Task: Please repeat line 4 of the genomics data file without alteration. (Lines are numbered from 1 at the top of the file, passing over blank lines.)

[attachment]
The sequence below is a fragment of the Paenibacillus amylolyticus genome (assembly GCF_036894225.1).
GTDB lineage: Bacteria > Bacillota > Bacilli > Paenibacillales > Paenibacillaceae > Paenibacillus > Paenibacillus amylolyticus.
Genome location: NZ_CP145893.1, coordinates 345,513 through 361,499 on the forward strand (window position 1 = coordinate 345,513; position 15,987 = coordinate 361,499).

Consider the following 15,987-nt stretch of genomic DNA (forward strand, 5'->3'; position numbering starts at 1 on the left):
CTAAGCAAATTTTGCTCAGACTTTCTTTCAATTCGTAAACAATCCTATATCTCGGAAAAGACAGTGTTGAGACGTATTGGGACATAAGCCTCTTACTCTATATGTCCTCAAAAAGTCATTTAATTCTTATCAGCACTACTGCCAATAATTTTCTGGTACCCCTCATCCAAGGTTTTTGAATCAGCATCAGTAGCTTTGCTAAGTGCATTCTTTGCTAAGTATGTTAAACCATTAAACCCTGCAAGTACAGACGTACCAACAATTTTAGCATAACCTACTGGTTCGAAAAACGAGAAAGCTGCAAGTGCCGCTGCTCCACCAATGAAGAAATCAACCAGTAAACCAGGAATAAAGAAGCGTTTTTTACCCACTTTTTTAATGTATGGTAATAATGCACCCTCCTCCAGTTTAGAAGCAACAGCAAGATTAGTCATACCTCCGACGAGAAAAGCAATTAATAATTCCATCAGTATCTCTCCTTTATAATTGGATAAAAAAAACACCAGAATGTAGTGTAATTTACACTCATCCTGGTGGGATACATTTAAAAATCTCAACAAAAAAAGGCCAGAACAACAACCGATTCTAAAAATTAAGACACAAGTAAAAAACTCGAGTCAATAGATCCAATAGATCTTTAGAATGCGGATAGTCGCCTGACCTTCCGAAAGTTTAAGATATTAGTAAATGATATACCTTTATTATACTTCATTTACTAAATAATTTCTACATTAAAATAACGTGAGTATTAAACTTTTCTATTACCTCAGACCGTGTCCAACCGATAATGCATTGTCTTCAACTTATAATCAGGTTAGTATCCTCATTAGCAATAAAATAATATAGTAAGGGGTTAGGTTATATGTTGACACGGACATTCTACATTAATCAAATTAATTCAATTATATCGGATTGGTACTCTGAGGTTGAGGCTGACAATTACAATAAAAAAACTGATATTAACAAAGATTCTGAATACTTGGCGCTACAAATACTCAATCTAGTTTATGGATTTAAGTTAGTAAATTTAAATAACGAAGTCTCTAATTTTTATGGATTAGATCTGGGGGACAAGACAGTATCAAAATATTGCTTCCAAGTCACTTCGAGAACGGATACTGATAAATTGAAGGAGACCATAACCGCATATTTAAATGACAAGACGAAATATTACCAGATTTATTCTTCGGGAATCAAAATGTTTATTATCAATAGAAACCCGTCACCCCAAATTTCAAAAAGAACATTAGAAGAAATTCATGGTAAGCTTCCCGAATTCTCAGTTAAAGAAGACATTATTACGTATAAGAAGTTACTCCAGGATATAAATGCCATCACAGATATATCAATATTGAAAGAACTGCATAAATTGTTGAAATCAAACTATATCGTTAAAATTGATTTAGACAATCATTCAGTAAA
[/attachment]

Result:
Consider the following 15,987-nt stretch of genomic DNA (forward strand, 5'->3'; position numbering starts at 1 on the left):